With an ‘L’ on his Forehead…

There are more values available for response in human life than anyone can possibly be responsible to.

I think of this as the Not World Enough and Time Problem:  we are all missing out on things that are objectively such as not to be missed.  That is the human predicament.

I am strongly tempted to think that a lure to relativism, and to psychologizing the values of others, is our desire to deny the Problem:  we are never missing out; we just made different decisions, believed or desired different things, than so-and-so did.  We aren’t missing out and neither is he, neither is she.  But we know–and we do know–that in many cases we are missing out and that we will have to miss out.  It may not be our fault, but it is always our loss.

2 responses

  1. Very brief, but very profound. It touches upon what I’ve always thought is an enduring theme in Kierkegaard – part of what he’s trying to address when he suggests that the problems we face concerning things like commitment and faith cannot be solved through reflection or calculation alone.

    Perhaps I could put the idea like this. The person who wishes to address such problems through reflection or calculation alone is just as much in denial of the Not World Enough and Time Problem (NP) – but so to speak, from the other side. That is, she doesn’t, as does the relativist, deny that those values which she has neglected aren’t values (as the relativist would put it, not values *for him*). Rather, she denies that we need to neglect values at all, believing that we can take account of them all. All we need is the rational fortitude, so to speak.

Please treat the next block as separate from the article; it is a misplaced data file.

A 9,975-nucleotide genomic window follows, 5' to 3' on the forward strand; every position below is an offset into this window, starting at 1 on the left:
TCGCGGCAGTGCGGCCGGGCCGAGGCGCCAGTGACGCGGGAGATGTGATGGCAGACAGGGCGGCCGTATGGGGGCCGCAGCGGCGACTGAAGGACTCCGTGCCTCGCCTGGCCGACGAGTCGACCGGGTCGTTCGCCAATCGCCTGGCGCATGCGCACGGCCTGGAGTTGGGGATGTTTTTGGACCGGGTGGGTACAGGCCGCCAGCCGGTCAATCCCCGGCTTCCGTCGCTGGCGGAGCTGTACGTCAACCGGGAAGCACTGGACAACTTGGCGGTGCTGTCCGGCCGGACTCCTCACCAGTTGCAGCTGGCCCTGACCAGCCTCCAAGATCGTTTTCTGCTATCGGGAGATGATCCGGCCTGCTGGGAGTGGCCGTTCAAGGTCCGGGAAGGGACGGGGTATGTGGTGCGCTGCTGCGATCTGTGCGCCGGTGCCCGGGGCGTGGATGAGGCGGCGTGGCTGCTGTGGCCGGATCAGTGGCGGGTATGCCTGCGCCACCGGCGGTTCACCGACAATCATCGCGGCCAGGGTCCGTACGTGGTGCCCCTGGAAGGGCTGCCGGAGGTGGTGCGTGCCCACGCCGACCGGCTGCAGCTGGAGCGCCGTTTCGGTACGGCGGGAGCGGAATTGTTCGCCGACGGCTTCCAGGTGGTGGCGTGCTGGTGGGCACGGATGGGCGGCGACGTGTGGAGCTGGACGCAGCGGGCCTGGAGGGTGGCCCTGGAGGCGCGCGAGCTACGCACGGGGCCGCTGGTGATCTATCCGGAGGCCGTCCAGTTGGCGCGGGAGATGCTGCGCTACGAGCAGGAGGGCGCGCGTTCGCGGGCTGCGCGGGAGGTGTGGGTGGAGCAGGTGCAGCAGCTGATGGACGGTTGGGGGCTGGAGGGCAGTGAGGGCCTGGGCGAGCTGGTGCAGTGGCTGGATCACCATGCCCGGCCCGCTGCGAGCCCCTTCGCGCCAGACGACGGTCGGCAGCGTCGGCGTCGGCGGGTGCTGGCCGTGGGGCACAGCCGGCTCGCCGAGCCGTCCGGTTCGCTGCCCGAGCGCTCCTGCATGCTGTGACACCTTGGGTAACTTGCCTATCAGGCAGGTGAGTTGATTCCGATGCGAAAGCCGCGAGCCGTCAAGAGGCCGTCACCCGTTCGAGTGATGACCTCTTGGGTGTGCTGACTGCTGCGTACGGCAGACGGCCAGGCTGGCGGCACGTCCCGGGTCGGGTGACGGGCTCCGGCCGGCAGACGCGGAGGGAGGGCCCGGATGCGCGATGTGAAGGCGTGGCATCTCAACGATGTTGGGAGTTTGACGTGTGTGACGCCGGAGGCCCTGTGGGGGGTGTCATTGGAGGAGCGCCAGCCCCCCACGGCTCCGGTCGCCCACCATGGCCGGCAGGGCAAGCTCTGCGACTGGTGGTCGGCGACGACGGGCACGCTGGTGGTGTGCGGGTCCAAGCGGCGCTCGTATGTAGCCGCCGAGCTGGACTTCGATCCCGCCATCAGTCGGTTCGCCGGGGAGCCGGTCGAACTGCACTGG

If this makes sense, Kierkegaard’s view can be seen as attempting to acknowledge the limits of such account-taking. Rather than being a relativist (which he’s so often accused of being), he can be seen as, quite to the contrary, helping us to avoid the *temptation* of relativism as you describe it.

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